5 Steps To Building A Social Media Relationship

Social media is about starting and creating relationships. Building these relationships through mutual benefit it imperative to your success. You must ensure you are giving more than you are getting, that is the key.

Since starting to use social media for business, I have done some very specific things that make building digital relationships effective. Since our business solely uses social media marketing as our advertising medium, we place significant emphasis on mutually beneficial relationships in everything we do in the social graph.

My efforts at building relationships within social media are no longer conscious or something I really think about. After doing this for so long with a fairly large community we have built, it is now much more subconscious than purposefully or intently driven. Over time, the change in thinking becomes natural and you just do it effectively.

Rather than focus on some scientific details on relationships or making this post too complicated, I have put together actionable items that you can do to forge powerful relationships within your social media marketing efforts. All of these points should follow identifying the proper people that you should spend the time and effort toward. Be sure they are a target prospect for what you do, and that you can also bring value to them and what they do.

Here are some of the things I do to build social media relationships:

1) Provide value – In general you need to be selfless. Share content that is valuable and relevant to your audience. Offer assistance and help where you can. These things position you toward others as someone they just naturally want to get to know.

2) Follow/Friend/Like – Seems like a duh, doesn’t it? You would be surprised how often people intentionally do not follow back, accept friend requests or Like others pages. As yourself, would your friend do that to you? Of course not. Remember the old saying; “If you want a friend, be one”?  Do it…

3) RT/Comment – Commenting on others posts, finding things they post that are valuable and share them or even a simple Like goes a long way. We all want to be validated and made to feel important or that something we did, wrote or shared is good. I have found there is no better way to show someone in social media that they are valuable than to do these things.

4) Read Bio’s – Early on the process you need to know who you are talking to, what they are about, where they live and what interests them. You do this by taking the time to read their Bio’s. You can’t build a relationship if you are not interested in the other person. By learning more about them, you get to know them and can converse with them in ways that are far more personal.

5) Get to know others – The previous four steps are designed to help you to get to know the other person. Doing these steps repeatedly with the same person results in knowing them, them knowing you, resulting in ever deeper and more frequent conversations and discussion. At that point you are in fact establishing a relationship.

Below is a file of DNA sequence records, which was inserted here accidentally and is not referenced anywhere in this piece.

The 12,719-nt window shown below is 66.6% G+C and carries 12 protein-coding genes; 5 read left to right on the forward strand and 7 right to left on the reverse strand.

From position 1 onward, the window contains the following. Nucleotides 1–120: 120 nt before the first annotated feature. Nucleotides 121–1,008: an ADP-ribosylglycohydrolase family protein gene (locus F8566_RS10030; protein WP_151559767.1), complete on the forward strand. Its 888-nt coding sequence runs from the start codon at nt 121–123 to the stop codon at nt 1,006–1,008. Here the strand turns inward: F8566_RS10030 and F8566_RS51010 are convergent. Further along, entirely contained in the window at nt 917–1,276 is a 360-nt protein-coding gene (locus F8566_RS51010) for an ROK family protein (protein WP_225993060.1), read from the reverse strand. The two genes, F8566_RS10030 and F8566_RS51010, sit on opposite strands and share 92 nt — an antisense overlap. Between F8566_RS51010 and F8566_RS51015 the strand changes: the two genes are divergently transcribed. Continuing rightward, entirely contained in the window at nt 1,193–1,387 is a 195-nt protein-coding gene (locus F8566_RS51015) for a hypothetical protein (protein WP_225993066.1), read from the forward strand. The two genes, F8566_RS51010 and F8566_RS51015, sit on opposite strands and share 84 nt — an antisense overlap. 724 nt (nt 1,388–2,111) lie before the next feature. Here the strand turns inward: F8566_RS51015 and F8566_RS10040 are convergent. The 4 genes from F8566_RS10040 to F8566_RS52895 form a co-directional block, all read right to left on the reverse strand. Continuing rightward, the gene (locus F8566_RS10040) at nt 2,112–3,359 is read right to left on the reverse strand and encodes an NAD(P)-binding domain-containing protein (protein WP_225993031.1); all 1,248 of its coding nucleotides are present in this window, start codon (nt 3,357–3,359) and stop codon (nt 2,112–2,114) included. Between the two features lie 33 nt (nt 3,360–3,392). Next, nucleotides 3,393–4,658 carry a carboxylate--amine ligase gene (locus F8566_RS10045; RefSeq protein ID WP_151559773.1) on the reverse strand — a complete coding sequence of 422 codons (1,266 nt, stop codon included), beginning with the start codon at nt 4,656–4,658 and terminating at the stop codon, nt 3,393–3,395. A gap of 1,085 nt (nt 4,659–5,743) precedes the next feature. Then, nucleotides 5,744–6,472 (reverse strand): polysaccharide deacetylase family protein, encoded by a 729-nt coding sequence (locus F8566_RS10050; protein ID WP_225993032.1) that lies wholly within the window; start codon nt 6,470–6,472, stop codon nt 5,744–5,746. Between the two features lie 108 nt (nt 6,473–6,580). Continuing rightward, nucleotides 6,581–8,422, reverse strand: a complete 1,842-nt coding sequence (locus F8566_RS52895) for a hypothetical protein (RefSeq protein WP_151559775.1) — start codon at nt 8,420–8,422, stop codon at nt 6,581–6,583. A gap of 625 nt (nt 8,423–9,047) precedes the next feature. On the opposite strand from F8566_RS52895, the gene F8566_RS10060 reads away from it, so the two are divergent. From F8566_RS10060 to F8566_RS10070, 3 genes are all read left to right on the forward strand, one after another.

All of these various components need to be utilized across the social graph. Whether Twitter, Facebook, Linkedin or any other platform. Often times you will use all of the above with a single relationship. I do this frequently!

The question is now what? What do you do from here?  Well this is where it gets more difficult to define. Not only is every relationship and company different, but there are just too many details and circumstances to be able to give a focused answer. I will say this though… We know that people hang around people like them. People relate to people like them. And, wait for it… People DO BUSINESS with people they feel they know and like. In short – Relationships lead to business opportunities. If your focus is on others and being a valuable relationship TO them, you can usually see a return on that investment.

As your social community increases in size, you will start this process more and more frequently, all while maintaining existing relationships you have already built. The total number of these relationships will vary from person and company, but as an example, I consistently do this with about 3500 people. These are no longer prospects or nameless faces, but friends whom I know their kids names, where they live, etc. etc, mostly by memory.

Now don’t freak out, it will happen naturally and you won’t even realize. Work on one or two and perfect it. You can’t have 300 social media relationships until you have the other 299. Focus on one at a time and it will get easier and more effective as your consciously do these important steps.

Now, go be valuable to others!!


34 thoughts on “5 Steps To Building A Social Media Relationship

      1. ok, fair enough.. :)

        seriously though, to me it just seems like the never ending chasing-the-customers-tail-trying-to-make-them-think-i-dont-just-want-to-sell-them-stuff that has been going on in marketing and sales for ages, and now moving to social media..

        frankly, i’m not sure its a good investment, but its just my not very expert opinion.

        but, what do we do when friendly people call us up and say something like “hi, how are you doing i’m calling from [company name], do you have a moment?” ?

        well, i can’t say what you do, but i hang up.

      2. LOL you totally lost me here Kim. If you are going to invest in sales efforts, networking events and other marketing activities, why not use social media and do it 1000 x’s faster, more efficiently and effective.